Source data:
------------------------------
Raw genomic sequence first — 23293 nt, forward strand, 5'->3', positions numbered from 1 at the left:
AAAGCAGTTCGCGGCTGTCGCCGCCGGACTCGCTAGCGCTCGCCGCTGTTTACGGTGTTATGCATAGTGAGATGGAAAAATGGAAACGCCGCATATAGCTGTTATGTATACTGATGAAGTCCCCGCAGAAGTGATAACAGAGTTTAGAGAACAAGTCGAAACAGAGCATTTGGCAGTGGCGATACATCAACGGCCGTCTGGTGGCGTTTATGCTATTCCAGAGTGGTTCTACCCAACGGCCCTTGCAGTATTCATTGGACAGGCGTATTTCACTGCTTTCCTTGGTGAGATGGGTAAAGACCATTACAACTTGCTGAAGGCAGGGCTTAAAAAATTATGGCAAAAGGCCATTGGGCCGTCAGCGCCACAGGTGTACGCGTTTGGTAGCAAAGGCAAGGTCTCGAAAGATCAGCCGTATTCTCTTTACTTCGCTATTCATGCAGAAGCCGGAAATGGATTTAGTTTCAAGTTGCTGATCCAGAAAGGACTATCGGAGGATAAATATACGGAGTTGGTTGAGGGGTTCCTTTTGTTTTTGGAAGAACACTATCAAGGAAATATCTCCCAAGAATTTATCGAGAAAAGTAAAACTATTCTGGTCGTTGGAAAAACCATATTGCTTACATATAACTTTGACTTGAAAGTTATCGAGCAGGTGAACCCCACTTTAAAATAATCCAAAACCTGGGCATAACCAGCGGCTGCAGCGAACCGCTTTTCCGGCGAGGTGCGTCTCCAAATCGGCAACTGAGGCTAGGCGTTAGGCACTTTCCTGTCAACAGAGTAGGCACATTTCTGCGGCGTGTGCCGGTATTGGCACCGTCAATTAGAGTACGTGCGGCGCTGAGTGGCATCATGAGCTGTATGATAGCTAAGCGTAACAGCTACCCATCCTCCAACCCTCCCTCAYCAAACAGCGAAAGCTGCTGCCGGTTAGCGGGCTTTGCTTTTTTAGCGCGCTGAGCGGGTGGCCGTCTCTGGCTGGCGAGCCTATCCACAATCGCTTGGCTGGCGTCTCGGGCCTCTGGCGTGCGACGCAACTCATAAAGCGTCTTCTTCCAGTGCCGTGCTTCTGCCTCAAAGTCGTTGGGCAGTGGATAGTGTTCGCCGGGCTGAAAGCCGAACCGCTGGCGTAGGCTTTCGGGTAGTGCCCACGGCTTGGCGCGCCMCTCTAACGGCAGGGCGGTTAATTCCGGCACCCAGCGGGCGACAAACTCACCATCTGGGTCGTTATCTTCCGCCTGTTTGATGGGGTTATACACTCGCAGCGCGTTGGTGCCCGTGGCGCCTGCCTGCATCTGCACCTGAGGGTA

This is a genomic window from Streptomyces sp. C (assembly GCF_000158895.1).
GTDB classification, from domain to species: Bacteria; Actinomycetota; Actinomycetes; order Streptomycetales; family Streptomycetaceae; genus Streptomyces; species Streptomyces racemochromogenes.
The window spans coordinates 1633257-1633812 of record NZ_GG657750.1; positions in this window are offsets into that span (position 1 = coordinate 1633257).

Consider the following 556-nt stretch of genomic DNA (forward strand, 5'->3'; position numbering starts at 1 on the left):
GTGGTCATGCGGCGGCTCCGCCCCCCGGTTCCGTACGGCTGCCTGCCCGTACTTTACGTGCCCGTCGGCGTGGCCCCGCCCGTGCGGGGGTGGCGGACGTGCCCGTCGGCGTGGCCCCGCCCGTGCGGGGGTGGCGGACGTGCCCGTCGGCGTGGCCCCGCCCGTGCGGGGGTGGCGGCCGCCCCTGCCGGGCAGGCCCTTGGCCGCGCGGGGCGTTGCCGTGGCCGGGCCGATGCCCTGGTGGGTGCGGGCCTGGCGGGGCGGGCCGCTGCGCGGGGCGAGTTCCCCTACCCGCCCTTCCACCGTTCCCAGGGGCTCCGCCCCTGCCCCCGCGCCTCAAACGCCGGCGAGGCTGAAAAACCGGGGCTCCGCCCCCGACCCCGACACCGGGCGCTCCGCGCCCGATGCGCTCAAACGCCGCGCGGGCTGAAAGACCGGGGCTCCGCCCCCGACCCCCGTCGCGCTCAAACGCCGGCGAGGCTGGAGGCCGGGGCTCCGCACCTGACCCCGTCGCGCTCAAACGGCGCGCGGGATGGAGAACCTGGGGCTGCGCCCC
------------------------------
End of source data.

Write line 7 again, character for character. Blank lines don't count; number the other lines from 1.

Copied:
GTGGTCATGCGGCGGCTCCGCCCCCCGGTTCCGTACGGCTGCCTGCCCGTACTTTACGTGCCCGTCGGCGTGGCCCCGCCCGTGCGGGGGTGGCGGACGTGCCCGTCGGCGTGGCCCCGCCCGTGCGGGGGTGGCGGACGTGCCCGTCGGCGTGGCCCCGCCCGTGCGGGGGTGGCGGCCGCCCCTGCCGGGCAGGCCCTTGGCCGCGCGGGGCGTTGCCGTGGCCGGGCCGATGCCCTGGTGGGTGCGGGCCTGGCGGGGCGGGCCGCTGCGCGGGGCGAGTTCCCCTACCCGCCCTTCCACCGTTCCCAGGGGCTCCGCCCCTGCCCCCGCGCCTCAAACGCCGGCGAGGCTGAAAAACCGGGGCTCCGCCCCCGACCCCGACACCGGGCGCTCCGCGCCCGATGCGCTCAAACGCCGCGCGGGCTGAAAGACCGGGGCTCCGCCCCCGACCCCCGTCGCGCTCAAACGCCGGCGAGGCTGGAGGCCGGGGCTCCGCACCTGACCCCGTCGCGCTCAAACGGCGCGCGGGATGGAGAACCTGGGGCTGCGCCCC